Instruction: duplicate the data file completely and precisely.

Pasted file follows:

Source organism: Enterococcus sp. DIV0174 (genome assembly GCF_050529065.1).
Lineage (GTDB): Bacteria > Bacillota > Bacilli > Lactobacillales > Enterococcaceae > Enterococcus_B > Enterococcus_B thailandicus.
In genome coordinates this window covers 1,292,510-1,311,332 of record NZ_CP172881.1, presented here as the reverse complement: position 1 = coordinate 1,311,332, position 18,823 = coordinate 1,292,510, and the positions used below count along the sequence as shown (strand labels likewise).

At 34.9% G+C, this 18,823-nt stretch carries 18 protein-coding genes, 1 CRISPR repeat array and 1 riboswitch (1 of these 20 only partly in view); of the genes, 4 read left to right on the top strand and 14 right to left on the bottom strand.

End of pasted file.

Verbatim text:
Source organism: Enterococcus sp. DIV0174 (genome assembly GCF_050529065.1).
Lineage (GTDB): Bacteria > Bacillota > Bacilli > Lactobacillales > Enterococcaceae > Enterococcus_B > Enterococcus_B thailandicus.
In genome coordinates this window covers 1,292,510-1,311,332 of record NZ_CP172881.1, presented here as the reverse complement: position 1 = coordinate 1,311,332, position 18,823 = coordinate 1,292,510, and the positions used below count along the sequence as shown (strand labels likewise).

At 34.9% G+C, this 18,823-nt stretch carries 18 protein-coding genes, 1 CRISPR repeat array and 1 riboswitch (1 of these 20 only partly in view); of the genes, 4 read left to right on the top strand and 14 right to left on the bottom strand.